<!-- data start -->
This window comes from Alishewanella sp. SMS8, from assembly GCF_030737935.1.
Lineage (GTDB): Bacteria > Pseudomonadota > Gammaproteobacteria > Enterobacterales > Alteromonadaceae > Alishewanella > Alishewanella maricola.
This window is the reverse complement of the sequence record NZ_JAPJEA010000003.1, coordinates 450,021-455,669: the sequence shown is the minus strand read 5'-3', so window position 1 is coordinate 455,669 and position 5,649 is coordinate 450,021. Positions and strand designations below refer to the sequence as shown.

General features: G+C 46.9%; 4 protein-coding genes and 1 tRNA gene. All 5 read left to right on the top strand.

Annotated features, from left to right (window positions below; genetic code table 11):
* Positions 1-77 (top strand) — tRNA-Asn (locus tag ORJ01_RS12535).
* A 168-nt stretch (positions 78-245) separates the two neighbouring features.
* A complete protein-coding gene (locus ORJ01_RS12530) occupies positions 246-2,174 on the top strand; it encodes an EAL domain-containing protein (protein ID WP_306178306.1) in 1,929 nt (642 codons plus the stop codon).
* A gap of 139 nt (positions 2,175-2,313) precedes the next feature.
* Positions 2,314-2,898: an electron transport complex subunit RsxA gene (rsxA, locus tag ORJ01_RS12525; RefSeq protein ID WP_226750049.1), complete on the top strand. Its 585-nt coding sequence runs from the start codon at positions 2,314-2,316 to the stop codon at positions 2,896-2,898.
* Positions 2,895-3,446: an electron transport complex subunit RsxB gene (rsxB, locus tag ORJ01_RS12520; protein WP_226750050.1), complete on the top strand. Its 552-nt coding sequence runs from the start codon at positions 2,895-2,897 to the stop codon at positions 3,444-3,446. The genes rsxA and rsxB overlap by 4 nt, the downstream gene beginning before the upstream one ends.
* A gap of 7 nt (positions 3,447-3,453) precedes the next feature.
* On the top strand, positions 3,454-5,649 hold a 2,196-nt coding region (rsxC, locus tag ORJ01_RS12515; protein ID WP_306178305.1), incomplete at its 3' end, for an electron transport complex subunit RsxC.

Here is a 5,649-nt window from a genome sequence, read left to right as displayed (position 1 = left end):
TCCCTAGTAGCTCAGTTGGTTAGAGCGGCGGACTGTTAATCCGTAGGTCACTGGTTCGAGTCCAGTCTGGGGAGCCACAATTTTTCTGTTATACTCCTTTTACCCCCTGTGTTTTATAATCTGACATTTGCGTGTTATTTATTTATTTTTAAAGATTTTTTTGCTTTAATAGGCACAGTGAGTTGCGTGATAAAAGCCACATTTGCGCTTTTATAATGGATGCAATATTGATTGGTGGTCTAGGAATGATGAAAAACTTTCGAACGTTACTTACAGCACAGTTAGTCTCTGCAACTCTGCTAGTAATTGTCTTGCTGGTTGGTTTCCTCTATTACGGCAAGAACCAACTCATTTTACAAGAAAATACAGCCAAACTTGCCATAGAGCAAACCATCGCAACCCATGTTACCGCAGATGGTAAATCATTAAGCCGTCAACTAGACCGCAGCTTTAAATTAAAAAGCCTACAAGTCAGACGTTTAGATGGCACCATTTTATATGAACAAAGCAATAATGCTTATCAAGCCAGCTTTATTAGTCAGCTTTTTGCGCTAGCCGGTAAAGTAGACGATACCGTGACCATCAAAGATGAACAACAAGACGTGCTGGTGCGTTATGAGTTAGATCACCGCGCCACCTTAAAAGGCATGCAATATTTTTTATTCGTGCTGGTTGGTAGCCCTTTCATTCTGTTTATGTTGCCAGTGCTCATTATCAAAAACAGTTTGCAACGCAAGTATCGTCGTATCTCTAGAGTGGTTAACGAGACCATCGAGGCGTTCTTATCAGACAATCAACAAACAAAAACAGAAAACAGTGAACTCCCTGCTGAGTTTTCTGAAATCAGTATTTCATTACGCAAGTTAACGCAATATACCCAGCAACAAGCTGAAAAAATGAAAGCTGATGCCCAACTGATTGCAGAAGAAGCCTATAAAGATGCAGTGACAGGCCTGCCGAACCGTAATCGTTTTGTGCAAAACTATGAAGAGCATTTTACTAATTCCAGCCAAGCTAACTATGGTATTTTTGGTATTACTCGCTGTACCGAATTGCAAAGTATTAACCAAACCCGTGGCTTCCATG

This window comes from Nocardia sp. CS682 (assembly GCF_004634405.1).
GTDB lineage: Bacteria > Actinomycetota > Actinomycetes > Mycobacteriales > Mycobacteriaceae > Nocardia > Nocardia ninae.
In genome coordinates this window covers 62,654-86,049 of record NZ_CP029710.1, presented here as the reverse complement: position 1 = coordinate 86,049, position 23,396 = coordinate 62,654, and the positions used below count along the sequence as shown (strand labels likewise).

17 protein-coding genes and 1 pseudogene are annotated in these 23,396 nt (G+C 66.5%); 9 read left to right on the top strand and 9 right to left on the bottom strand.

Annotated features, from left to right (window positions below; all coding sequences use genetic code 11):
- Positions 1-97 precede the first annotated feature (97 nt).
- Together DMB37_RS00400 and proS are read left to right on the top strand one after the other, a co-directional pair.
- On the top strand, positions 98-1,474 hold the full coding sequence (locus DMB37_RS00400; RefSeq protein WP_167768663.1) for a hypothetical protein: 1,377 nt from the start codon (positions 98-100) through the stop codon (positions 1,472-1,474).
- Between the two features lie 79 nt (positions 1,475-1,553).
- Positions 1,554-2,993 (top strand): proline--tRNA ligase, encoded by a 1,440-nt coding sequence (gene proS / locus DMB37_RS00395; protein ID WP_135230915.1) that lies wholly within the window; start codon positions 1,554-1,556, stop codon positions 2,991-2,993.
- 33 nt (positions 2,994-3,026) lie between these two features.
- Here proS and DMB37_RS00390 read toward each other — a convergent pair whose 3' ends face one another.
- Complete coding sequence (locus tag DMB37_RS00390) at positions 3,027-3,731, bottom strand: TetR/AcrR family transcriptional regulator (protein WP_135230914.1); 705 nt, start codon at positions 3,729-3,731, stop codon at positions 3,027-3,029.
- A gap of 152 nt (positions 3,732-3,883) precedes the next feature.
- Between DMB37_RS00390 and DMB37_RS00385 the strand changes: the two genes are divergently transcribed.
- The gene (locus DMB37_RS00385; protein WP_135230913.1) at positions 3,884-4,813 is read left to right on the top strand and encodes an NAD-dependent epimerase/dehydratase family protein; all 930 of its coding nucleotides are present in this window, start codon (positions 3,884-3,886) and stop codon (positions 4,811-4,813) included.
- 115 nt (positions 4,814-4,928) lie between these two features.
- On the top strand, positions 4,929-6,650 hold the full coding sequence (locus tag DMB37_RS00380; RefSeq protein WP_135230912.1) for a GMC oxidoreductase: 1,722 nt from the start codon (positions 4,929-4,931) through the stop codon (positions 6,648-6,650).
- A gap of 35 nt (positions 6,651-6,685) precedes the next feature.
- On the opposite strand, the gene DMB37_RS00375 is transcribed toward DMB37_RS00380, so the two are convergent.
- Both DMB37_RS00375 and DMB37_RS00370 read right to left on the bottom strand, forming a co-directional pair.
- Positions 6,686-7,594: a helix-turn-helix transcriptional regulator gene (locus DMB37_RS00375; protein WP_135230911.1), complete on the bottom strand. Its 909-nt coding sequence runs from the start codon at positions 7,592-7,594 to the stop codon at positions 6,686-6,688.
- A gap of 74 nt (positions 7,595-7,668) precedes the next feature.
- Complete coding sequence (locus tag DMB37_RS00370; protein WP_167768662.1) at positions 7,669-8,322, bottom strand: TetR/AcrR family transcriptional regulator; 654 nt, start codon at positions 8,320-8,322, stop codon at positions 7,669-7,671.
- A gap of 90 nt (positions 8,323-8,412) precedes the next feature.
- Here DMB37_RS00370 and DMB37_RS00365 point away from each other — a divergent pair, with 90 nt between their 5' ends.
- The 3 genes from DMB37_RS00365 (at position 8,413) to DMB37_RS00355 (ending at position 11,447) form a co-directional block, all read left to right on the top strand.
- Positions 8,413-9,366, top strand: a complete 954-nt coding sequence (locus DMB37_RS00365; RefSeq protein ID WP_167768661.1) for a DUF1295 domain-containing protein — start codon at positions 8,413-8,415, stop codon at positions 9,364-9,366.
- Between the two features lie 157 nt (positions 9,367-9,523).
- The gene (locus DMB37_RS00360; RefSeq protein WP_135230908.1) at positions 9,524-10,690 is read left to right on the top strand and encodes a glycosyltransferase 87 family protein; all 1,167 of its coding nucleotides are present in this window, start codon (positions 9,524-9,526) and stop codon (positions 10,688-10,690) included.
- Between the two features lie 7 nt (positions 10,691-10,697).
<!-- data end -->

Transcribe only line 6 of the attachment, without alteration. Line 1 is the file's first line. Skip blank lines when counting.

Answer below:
* Positions 1-77 (top strand) — tRNA-Asn (locus tag ORJ01_RS12535).